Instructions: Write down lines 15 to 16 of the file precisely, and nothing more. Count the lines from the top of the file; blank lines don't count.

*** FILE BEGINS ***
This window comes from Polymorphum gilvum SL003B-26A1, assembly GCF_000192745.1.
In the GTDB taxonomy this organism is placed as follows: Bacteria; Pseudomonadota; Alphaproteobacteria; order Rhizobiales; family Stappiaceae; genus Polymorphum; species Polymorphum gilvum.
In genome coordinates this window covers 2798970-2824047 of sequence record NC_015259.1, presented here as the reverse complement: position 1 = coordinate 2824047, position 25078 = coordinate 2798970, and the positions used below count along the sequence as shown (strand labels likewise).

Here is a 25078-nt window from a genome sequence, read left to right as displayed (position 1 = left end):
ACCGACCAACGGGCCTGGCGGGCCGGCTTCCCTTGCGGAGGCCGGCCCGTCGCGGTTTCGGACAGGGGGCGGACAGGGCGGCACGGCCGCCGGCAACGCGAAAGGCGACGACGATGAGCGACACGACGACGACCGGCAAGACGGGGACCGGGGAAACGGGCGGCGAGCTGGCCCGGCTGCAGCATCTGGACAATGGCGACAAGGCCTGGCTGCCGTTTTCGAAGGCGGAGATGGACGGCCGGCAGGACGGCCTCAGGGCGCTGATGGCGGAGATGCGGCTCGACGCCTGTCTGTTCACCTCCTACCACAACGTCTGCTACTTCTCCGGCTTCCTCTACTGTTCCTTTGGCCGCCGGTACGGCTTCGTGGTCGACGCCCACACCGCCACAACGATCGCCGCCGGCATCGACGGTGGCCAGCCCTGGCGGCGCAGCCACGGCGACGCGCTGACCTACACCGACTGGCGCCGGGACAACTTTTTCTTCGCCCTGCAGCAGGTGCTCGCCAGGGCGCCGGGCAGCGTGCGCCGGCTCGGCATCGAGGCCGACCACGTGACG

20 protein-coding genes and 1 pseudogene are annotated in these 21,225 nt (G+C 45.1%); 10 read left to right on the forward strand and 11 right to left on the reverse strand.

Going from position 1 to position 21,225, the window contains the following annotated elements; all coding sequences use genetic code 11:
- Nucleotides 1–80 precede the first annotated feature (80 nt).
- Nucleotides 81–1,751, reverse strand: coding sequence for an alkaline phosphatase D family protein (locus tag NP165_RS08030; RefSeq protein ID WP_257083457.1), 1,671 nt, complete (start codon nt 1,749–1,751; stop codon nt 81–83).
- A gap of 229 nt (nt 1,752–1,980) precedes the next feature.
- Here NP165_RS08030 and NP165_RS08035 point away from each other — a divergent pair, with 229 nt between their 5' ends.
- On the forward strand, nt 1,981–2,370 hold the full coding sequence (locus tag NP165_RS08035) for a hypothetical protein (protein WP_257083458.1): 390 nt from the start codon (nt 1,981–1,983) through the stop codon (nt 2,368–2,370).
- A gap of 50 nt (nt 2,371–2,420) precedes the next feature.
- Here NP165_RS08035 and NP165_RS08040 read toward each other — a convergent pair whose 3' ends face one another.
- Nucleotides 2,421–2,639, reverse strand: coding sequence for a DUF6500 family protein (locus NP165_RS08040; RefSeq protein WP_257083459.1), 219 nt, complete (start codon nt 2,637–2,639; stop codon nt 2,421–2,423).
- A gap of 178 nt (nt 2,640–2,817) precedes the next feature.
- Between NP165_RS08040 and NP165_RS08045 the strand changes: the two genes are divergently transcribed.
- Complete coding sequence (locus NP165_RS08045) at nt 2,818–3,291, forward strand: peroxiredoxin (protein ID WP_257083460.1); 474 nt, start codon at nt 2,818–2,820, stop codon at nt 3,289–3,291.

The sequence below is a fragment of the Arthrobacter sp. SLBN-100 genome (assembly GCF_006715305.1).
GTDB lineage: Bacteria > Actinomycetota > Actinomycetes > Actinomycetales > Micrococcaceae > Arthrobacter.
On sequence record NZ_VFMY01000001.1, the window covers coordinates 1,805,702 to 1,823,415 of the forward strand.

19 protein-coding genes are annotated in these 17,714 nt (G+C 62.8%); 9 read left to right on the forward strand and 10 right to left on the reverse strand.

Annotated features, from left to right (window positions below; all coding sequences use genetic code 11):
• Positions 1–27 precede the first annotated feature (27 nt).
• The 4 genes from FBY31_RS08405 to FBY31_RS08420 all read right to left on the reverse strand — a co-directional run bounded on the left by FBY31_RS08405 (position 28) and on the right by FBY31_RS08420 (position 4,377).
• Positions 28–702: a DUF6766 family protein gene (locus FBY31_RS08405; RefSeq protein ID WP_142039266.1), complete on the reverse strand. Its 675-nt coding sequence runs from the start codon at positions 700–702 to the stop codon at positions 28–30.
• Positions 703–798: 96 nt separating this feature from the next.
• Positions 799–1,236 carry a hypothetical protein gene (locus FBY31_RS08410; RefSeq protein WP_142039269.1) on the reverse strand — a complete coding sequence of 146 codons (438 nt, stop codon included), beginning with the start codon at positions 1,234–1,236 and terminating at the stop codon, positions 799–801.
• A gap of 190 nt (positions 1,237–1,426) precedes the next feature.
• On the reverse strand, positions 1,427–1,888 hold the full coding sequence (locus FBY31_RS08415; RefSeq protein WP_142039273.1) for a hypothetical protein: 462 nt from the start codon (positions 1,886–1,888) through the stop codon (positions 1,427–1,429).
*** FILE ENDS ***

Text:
- Nucleotides 2,421–2,639, reverse strand: coding sequence for a DUF6500 family protein (locus NP165_RS08040; RefSeq protein WP_257083459.1), 219 nt, complete (start codon nt 2,637–2,639; stop codon nt 2,421–2,423).
- A gap of 178 nt (nt 2,640–2,817) precedes the next feature.